the only data that is meaningful for such a transfer between  architec-
       tures is generally character data.


       Input  files are not necessarily text files, as stated by an early pro-
       posal. Although the uuencode output is a text file, that  output  could
       have  been  wrapped  within  another file or mail message that is not a
       text file.

       The -o option is not historical practice, but was added at the  request
       of  WG15  so  that  the user could override the target pathname without
       having to edit the input data itself.

       In early drafts, the [ -o outfile] option-argument allowed the use of -
       to  mean standard output. The symbol - has only been used previously in
       IEEE Std 1003.1-2001 as a standard input indicator. The  developers  of
       the  standard did not wish to overload the meaning of - in this manner.
       The /dev/stdout concept exists on most modern systems. The  /dev/stdout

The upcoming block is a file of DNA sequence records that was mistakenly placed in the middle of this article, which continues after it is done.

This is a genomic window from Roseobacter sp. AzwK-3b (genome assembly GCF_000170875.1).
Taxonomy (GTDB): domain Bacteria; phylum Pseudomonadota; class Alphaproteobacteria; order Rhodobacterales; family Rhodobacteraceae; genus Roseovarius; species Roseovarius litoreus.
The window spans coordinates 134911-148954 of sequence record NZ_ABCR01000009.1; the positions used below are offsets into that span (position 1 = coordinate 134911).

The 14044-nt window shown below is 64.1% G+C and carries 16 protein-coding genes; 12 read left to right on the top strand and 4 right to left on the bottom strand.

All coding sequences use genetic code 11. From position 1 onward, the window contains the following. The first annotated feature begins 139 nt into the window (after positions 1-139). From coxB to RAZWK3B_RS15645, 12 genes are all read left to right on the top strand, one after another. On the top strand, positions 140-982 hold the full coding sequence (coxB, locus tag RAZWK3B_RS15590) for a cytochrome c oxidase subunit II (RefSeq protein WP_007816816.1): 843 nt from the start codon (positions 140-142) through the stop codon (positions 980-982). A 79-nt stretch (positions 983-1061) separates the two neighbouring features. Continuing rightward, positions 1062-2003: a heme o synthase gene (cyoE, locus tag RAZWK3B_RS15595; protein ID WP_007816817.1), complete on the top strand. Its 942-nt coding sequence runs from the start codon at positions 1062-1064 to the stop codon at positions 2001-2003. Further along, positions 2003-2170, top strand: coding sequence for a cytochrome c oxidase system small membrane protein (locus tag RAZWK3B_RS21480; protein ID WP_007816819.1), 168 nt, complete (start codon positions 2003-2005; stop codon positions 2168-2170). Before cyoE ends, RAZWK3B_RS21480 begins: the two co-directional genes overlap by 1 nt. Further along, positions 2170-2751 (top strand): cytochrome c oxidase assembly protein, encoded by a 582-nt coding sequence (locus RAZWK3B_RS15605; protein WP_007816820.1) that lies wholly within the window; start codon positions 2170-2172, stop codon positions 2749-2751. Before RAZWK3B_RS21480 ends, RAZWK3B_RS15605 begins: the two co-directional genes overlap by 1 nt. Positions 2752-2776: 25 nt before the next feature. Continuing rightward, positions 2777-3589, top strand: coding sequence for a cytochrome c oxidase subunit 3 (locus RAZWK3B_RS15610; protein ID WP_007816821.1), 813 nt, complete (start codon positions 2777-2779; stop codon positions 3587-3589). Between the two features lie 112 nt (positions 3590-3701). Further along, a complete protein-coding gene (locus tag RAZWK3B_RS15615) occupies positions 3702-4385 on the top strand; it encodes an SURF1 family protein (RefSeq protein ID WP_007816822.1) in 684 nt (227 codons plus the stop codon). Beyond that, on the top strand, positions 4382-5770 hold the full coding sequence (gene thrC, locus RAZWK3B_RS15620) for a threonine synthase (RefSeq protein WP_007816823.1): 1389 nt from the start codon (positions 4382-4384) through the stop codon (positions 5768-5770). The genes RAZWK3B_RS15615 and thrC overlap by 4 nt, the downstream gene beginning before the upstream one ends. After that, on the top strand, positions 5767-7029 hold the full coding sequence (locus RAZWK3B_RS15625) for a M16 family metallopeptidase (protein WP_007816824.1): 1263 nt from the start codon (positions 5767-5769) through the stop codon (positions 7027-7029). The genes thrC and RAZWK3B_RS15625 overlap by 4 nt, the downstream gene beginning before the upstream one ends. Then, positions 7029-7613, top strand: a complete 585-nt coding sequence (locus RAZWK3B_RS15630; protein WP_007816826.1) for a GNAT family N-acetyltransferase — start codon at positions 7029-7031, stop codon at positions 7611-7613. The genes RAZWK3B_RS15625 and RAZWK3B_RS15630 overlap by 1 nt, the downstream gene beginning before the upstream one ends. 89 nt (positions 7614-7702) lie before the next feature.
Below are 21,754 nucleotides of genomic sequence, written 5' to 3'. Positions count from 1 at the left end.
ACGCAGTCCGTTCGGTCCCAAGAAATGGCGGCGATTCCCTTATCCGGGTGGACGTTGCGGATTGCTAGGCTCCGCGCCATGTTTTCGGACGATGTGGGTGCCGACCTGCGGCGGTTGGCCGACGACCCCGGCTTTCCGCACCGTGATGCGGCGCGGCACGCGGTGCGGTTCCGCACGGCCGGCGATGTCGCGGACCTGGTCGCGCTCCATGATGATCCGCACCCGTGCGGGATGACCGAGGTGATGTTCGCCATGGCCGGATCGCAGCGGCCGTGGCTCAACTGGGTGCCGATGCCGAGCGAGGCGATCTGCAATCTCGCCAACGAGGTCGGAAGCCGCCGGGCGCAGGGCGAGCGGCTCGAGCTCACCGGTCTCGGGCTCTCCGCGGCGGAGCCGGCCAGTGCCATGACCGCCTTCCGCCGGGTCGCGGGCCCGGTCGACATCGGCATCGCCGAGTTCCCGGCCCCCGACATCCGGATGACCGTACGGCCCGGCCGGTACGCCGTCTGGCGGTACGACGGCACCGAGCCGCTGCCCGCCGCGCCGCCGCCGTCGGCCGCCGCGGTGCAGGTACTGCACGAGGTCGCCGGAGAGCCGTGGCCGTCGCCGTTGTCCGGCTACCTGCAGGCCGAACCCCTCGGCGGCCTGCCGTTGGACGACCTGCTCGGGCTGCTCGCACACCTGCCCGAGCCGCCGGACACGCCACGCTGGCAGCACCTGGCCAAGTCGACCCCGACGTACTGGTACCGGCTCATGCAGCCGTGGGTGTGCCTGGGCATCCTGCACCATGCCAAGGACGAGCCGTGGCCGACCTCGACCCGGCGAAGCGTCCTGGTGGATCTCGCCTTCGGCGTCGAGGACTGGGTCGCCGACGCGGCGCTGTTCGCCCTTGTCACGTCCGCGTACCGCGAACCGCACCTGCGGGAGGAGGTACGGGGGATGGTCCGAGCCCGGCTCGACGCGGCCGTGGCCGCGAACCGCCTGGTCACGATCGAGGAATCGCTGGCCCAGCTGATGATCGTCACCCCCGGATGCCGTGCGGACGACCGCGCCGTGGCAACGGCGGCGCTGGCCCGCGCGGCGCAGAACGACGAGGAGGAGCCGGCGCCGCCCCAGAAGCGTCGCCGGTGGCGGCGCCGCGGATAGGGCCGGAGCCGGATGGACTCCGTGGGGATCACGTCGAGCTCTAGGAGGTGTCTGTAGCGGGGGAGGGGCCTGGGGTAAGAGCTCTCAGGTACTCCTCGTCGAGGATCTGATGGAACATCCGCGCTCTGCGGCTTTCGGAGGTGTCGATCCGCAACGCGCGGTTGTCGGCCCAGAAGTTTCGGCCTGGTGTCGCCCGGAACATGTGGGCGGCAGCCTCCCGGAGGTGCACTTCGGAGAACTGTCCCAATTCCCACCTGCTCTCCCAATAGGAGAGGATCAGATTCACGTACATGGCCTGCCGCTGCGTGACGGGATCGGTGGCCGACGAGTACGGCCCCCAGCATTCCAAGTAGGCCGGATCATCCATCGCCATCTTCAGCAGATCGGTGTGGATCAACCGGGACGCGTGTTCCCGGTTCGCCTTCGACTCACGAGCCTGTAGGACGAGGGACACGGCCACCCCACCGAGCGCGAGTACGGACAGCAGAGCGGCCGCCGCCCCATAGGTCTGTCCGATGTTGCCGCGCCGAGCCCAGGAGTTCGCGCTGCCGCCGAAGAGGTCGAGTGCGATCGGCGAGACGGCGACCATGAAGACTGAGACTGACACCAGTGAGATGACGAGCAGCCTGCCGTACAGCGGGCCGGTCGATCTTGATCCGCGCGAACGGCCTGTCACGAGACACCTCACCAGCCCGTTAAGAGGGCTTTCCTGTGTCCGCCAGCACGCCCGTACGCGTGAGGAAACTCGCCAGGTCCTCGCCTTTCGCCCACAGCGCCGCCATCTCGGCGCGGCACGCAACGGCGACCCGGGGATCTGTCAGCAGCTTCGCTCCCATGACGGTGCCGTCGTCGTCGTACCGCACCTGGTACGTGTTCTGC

syntax  does not refer to a new special file. It is just a magic cookie
       to specify standard output.


       umask(), uuencode

       Portions of this text are reprinted and reproduced in  electronic  form
       from IEEE Std 1003.1, 2003 Edition, Standard for Information Technology
       -- Portable Operating System Interface (POSIX),  The  Open  Group  Base
       Specifications  Issue  6,  Copyright  (C) 2001-2003 by the Institute of
       Electrical and Electronics Engineers, Inc and The Open  Group.  In  the
       event of any discrepancy between this version and the original IEEE and
       The Open Group Standard, the original IEEE and The Open Group  Standard
       is  the  referee document. The original Standard can be obtained online
       at .

IEEE/The Open Group                  2003                         UUDECODE(1P)